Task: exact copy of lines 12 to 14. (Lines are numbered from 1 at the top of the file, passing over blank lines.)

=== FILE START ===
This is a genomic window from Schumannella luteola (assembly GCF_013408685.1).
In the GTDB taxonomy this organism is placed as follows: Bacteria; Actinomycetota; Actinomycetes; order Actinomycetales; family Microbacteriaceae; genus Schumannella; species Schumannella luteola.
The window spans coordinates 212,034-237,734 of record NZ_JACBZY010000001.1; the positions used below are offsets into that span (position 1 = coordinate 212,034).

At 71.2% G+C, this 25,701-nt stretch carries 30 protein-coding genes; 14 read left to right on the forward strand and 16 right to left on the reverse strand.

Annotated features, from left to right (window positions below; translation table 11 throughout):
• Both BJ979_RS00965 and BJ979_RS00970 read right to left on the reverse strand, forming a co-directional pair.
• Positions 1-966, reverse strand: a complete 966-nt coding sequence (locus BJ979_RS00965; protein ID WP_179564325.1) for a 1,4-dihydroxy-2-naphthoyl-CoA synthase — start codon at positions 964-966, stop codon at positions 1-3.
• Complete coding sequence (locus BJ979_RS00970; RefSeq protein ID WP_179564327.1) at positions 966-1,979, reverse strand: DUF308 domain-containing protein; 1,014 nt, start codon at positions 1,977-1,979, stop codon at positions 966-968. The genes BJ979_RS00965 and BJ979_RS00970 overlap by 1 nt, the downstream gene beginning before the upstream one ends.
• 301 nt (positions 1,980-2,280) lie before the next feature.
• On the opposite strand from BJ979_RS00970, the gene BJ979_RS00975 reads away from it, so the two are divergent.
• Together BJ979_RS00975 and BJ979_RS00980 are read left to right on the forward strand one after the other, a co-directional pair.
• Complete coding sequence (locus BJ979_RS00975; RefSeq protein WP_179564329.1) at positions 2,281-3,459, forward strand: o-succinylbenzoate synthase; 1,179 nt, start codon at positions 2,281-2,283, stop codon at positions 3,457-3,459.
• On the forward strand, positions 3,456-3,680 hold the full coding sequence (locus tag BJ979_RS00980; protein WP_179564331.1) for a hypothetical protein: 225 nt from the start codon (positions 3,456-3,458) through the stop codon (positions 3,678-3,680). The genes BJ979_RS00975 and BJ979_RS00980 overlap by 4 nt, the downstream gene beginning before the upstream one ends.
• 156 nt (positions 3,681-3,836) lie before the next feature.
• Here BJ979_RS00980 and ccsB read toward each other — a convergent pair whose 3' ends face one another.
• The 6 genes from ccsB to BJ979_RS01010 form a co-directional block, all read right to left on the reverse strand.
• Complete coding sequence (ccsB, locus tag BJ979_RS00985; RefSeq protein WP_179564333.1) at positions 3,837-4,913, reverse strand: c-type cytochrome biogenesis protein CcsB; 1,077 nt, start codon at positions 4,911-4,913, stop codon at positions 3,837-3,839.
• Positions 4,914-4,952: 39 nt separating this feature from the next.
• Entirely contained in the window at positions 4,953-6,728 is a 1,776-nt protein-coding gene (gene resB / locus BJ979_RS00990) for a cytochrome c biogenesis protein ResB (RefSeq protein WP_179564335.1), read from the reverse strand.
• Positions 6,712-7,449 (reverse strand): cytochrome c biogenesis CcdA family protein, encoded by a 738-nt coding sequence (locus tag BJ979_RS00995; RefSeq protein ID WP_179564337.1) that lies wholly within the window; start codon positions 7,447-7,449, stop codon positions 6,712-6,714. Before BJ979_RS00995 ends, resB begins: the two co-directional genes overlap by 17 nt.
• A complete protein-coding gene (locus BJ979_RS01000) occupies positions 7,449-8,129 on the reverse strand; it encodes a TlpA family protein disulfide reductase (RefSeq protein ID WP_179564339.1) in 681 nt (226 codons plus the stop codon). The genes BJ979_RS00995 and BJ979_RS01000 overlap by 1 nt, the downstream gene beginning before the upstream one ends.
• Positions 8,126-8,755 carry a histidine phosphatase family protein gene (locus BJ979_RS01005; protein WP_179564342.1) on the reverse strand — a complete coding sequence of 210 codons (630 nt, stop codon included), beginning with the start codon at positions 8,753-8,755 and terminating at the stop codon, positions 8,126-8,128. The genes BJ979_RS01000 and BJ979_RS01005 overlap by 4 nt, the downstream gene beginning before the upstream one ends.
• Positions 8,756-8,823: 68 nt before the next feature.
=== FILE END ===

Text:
• Complete coding sequence (locus BJ979_RS00975; RefSeq protein WP_179564329.1) at positions 2,281-3,459, forward strand: o-succinylbenzoate synthase; 1,179 nt, start codon at positions 2,281-2,283, stop codon at positions 3,457-3,459.
• On the forward strand, positions 3,456-3,680 hold the full coding sequence (locus tag BJ979_RS00980; protein WP_179564331.1) for a hypothetical protein: 225 nt from the start codon (positions 3,456-3,458) through the stop codon (positions 3,678-3,680). The genes BJ979_RS00975 and BJ979_RS00980 overlap by 4 nt, the downstream gene beginning before the upstream one ends.
• 156 nt (positions 3,681-3,836) lie before the next feature.